The term probate refers to the manner of administering the property (the estate) of a decedent by a Personal Representative (PR) under the jurisdiction of one of Michigan’s county probate courts. A PR is appointed by the Court to handle the administration of the Estate. The administration of a decedent’s estate, essentially, involves three parts after the court has appointed a fiduciary:

  1. marshalling assets (the assembly, securing, valuation and sorting of the decedent’s property),
  2. payment of charges (last illness and funeral expenses, amounts owed to creditors, taxes, family allowances and general expenses of administration)
  3. distribution of what is left to the estate beneficiaries (either according to the terms of the decedent’s will or, if there is no will, in accordance with Michigan’s law of intestate succession).

There are instances in which a Plaintiff or Defendant passes away either before or during a lawsuit. This often times requires an Estate be opened in order to proceed with the suit and/or settle the matter and execute release documents.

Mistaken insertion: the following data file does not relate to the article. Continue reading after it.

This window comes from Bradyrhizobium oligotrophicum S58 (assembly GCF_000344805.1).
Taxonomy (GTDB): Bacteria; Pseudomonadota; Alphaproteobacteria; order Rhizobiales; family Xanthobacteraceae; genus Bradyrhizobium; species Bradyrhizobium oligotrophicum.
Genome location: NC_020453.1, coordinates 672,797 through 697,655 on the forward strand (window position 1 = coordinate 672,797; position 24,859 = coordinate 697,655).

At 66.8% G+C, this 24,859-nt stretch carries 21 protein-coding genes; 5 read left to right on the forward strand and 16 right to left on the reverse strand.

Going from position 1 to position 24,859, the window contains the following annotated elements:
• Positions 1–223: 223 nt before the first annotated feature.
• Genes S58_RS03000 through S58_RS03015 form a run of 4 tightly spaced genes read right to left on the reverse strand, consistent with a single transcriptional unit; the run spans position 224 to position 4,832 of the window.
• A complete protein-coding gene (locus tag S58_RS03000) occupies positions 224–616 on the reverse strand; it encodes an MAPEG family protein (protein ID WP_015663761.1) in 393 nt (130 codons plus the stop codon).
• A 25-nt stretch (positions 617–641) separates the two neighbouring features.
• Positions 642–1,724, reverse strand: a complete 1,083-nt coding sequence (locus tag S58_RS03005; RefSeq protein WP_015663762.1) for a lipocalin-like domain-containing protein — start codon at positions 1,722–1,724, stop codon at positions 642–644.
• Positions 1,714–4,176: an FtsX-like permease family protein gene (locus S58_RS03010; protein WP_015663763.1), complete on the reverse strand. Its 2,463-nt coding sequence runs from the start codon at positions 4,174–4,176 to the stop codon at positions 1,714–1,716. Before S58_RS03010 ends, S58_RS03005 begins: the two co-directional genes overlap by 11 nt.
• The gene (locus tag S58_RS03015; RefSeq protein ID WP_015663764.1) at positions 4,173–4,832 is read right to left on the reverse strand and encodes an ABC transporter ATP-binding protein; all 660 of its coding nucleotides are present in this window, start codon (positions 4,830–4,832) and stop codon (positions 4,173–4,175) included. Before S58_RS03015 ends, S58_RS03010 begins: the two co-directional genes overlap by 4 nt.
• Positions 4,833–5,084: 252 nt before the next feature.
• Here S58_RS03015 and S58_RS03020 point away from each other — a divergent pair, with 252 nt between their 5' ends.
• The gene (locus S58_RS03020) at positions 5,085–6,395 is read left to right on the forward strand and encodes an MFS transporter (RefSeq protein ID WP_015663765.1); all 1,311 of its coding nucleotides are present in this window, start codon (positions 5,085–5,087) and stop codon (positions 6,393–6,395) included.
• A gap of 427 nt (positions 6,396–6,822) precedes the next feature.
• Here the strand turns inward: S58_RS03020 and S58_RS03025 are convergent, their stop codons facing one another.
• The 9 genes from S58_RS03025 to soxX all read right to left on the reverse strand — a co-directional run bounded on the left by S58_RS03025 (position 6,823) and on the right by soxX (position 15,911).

Probate also includes the protection of minors and incapacitated individuals; typically, via a Guardianship or Conservatorship. When someone is in need of protection because of disability or age, a Guardian is appointed. If that same person has assets in need of protection a Conservator is appointed.

Just as in deceased estates, there are instances in which a Plaintiff or Defendant become incapacitated during a lawsuit. This requires the appointment of a Next of Friend, Guardian, and/or Conservator to proceed with the suit to protect the individual incapacitated. 

It also includes handling of Supervised and Special Needs Trusts, which includes the Mental Health and Developmentally Disabled docket.

Probate Attorneys

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